Watershed Enhancement Strategies For Groundwater Sustainability

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Mapping, Planning and Policy Research to Identify Water Management Strategies in the Kaweah and Tule Watersheds

Project Summary

The State of the Valley Report identifies water as “one of the central management challenges of the San Joaquin Valley,” and emphasizes that “[b]oth surface water and water pumped from underground aquifers are critical to the region’s farming, ranching, urban users, industry, and natural ecosystems.”(1) Implementation of the Sustainable Groundwater Management Act (SGMA) is just beginning(2), but the overall dialogue about water sustainability has focused more on technological solutions for enhancing storage than on ways to improve the natural ability of watersheds to absorb, store and gradually release water in forms useful to people and the land. Sequoia Riverlands Trust (SRT) seeks to remedy this imbalance by exploring—and creating tools to implement—land-based approaches to support natural groundwater recharge and improved watershed function.

SRT’s project involves mapping, planning and policy research to identify water management strategies in the Kaweah and Tule Watersheds, including areas covered by the Mid-Kaweah and Lower Tule Groundwater Sustainability Agencies (GSAs). In keeping with the goal of exploring land-based strategies, it is built around three themes:

  • Mineral and water resources;
  • Flood threats and opportunities; and
  • Soil enhancement and water resources.

The mapping and planning portion of the project is designed to explore the scope and spatial distribution of land-based opportunities by 1) mapping natural resources and land uses in the region as they relate to the three themes, 2) creating a well-documented gallery on Data Basin and developing an interactive, web-based tool that stakeholders can use to identify priority areas for watershed conservation and enhancement, and 3) identifying key elements, partners and potential funding sources for a collaborative project that will enhance natural watershed function and groundwater sustainability. The groundwater policy portion of the project is designed to support these goals by offering a set of policies and practices for GSAs to incorporate into the region’s first Groundwater Sustainability Plans (GSPs). While this project is focused on specific watersheds, we anticipate that its methods and policy recommendations will be exportable to other parts of the region. In addition, ongoing coordination with American Farmland Trust and Sustainable Conservation is helping to ensure that our work will complement the other two Greenprint demonstration projects, and vice versa.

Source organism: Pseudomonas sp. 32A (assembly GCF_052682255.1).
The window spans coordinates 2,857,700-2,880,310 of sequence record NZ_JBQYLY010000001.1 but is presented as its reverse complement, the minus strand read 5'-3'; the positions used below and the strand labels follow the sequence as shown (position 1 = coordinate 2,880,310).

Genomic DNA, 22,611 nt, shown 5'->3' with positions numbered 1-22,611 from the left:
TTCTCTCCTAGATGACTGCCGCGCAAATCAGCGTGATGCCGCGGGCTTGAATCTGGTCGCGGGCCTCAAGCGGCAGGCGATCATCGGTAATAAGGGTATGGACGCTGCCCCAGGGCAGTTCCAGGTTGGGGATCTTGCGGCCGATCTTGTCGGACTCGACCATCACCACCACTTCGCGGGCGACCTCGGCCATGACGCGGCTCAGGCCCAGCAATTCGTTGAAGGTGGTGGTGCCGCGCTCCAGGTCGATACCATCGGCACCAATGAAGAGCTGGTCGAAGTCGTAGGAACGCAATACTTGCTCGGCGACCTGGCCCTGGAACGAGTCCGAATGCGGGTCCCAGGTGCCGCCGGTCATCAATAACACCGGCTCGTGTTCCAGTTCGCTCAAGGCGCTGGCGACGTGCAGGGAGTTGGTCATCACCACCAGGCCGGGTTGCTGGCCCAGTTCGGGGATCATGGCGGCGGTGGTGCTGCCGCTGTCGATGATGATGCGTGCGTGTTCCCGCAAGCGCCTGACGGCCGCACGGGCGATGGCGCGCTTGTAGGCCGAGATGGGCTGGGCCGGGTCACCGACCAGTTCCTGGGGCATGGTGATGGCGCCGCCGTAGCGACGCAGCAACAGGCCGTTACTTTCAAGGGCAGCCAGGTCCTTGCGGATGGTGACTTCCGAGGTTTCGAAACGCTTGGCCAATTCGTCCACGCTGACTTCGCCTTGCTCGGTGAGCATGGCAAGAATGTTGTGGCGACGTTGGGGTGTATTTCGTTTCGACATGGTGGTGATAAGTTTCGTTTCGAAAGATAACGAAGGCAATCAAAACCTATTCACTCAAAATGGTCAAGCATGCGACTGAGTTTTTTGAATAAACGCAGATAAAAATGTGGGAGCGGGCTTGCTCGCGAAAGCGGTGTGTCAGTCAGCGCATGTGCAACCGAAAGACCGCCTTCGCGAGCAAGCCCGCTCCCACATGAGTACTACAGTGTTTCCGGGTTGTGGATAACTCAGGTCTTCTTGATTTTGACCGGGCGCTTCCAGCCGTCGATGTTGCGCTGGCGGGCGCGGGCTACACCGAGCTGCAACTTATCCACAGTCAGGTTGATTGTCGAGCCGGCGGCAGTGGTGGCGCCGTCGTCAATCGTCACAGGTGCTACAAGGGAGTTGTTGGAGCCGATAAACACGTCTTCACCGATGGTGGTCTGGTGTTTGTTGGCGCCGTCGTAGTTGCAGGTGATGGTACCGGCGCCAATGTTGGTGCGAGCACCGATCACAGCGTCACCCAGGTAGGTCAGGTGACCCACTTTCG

Status of the Project

The project is ongoing, and we anticipate that our Final Report will be ready in late March.

Contact Information

Please feel free to contact Hilary Dustin (SRT’s Vice President for Conservation) at hilary@sequoiariverlands.org, or Adam Livingston (SRT’s Director of Planning and Policy) at adam@sequoiariverlands.org.

Citations
  1. Thorne, J.H., Roth, N.E., Boynton, R.M., and Woodard, N. 2014. The San Joaquin Valley Greenprint State of the Valley Report. Retrieved from http://www.fresnocog.org/san-joaquin-valley-greenprint-program.
  2. Cal. Water Code § 10720 et seq. SGMA calls for local jurisdictions, water agencies and other stakeholders to form Groundwater Sustainability Agencies (GSAs), which are responsible for preparing Groundwater Sustainability Plans (GSPs) for their basins or subbasins. In the San Joaquin Valley, GSAs must be formed by June 30, 2017, GSPs must be prepared by January 31, 2020, and the time horizon for achieving sustainability is 20 years.
Citation
Conservation Biology Institute. 2017. Watershed Enhancement Strategies For Groundwater Sustainability. In: Data Basin. [First published in Data Basin on Mar 8, 2017; Retrieved on Aug 19, 2017] <https://databasin.org/articles/e8ff452ac4ff426a83beb37f05842769>

About the Author

Conservation Biology Institute

The Conservation Biology Institute (CBI) provides scientific expertise to support the conservation and recovery of biological diversity in its natural state through applied research, education, planning, and community service.